Inherited Mineral Rights

If you’ve recently inherited minerals you’re part of a group of mineral owners that grows every day as rights get passed down from owners to their heirs.  There are many differences between owning mineral rights and owning the surface rights. Sometimes knowing where to start can be the hardest part, especially if you’re not also the surface owner. Although we recommend learning as much as possible about your mineral rights, we understand every situation is different and not everyone is interested in managing their minerals.  We’ve provided a few options to help you decide how to proceed with your inherited mineral rights, but first things first.

Prove ownership of your mineral rights

If you’ve inherited minerals, the first step is to make sure you get a clean title transferred from the estate to you. Sometime, this will need to go through a process called “probate”. The probate process is a court-supervised procedure in which the authenticity of the will left behind is proven to be valid and accepted as the true last testament of the deceased.

Once the probate is clear regarding your property ownership in the mineral rights, you’ll want to make sure the county courthouse where the minerals are located updates their records to reflect this change.  This process can take longer than you’d think, and is often more confusing than proving ownership of surface rights or other real estate, but it’s important that the rightful heir takes ownership of the mineral rights.

There are a few different scenarios to consider:

  • I think I inherited mineral rights
  • I didn’t know I had mineral rights, but I received a mineral lease offer
  • I know I inherited mineral rights

I think I inherited mineral rights: If you’re not sure that you’re the heir to mineral rights the first thing you should do is gather and organize all of the information you have.  Talk to other relatives or family members of the previous owner and try to understand what kind of documents are available including wills, deeds, old leases, and old revenue checks.  Once these are located follow the processes of proving your mineral rights ownership as described below. Also take advantage of our free MineralAnswers Vault for simple, secure, online storage to stay organized.

I received an offer to lease my mineral rights or buy my mineral rights: It’s not uncommon for someone to become aware that they might own mineral rights through an unsolicited offer to lease their mineral rights or to buy their mineral rights. If this is your situation then making sure you understand more about what you own is important. Don’t just jump on the first lease bonus or buy offer you see. In this scenario you’ll probably still need to follow the process of proving your ownership before a contract gets executed. If the offer you receive is large enough it’s worthwhile to make sure you know exactly what you own and to track planned wells near your property.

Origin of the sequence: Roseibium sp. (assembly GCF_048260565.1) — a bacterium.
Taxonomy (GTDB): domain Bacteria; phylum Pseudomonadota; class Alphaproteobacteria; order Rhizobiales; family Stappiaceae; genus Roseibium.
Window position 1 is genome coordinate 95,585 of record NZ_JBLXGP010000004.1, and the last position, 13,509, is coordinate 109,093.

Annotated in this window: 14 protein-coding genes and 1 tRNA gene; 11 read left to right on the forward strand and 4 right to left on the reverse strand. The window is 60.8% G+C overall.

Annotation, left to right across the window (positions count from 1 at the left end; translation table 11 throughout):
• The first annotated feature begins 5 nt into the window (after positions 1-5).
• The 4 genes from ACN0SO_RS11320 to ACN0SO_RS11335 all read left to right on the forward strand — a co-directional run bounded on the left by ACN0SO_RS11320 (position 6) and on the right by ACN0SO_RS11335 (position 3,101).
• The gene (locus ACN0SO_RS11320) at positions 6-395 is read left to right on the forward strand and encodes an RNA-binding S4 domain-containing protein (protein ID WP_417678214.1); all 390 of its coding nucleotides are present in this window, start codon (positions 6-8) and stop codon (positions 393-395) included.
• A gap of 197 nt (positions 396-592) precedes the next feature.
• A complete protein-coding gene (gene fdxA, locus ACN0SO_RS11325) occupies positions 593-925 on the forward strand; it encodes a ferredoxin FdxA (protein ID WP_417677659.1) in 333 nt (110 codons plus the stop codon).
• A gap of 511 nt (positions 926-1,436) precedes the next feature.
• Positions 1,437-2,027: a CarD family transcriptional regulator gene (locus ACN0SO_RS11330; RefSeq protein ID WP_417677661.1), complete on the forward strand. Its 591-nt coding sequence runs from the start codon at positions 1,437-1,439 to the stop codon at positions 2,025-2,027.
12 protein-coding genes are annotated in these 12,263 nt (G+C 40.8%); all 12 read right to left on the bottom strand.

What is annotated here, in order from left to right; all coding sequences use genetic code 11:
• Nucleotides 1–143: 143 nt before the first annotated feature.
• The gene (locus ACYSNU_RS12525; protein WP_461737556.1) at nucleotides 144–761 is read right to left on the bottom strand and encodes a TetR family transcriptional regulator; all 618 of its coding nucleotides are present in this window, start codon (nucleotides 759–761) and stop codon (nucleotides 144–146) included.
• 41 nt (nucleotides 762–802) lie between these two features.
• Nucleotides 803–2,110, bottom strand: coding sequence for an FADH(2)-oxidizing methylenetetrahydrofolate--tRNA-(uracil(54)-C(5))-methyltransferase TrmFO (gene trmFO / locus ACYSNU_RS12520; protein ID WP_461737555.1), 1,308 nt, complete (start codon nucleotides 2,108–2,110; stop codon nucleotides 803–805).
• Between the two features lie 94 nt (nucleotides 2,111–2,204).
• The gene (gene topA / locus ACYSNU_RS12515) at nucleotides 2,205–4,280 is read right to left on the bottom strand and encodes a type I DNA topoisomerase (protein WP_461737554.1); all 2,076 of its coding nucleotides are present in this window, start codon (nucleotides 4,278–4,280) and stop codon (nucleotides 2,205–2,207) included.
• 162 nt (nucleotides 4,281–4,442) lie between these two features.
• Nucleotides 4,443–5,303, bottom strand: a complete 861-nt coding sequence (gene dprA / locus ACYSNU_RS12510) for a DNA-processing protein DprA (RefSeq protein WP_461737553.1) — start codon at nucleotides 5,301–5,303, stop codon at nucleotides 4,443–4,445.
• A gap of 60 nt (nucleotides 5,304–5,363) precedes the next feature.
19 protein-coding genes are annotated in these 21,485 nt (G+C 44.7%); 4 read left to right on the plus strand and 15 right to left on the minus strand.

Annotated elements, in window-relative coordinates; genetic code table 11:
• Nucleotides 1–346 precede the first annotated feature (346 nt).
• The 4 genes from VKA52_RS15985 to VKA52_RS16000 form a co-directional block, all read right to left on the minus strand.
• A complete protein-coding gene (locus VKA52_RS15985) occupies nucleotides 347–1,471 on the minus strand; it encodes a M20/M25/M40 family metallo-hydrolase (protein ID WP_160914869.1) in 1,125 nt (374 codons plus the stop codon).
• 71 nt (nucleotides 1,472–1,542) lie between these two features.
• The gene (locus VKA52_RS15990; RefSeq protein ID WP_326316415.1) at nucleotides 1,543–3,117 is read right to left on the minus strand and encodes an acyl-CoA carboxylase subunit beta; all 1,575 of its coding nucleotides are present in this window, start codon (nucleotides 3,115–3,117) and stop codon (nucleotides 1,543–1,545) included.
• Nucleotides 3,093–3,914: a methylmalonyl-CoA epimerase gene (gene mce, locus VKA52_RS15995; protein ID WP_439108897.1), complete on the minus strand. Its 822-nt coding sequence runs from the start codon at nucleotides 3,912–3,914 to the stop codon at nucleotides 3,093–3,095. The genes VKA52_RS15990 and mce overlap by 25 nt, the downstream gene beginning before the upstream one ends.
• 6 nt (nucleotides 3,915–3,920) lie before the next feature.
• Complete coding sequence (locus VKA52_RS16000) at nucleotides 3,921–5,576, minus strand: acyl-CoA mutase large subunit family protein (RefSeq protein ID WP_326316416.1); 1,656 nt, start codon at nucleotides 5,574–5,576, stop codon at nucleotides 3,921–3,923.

I know I inherited mineral rights. If you know you’re an heir to a mineral estate, then your process is similar. Gather all of the documents that show a clear path to ownership including wills or an affidavit of heirship. Consider updating the county courthouse records to make it clear that you own the property.  If you’re unsure of the exact location of the mineral rights and which county courthouse to update, check the legal description that describes the location of the property that should be on the mineral deed or an oil and gas lease.

Even if you know you’re an heir to mineral rights, sometimes the process to prove ownership involves probate and the help of professionals. Rules that apply to Texas might not be the same as in Oklahoma or other states so make sure you find a professional who is familiar with your state laws and process. Here are a few groups of people that often help with mineral rights inheritance:


A landman is responsible for working with mineral owners to lease their property to an oil company which gives them rights to extract oil and gas minerals for a specified period of time. They also do a lot of other tasks in the industry such as digging into county courthouse documents to understand details of land records including who has ownership of a certain tract of land for mineral rights or surface rights. They commonly perform public record title searches to trace ownership back through time which also helps form an opinion on exactly how many acres a person or entity owns. If you need a Landman, search our database for a Landman in your state here.

Oil and Gas Attorney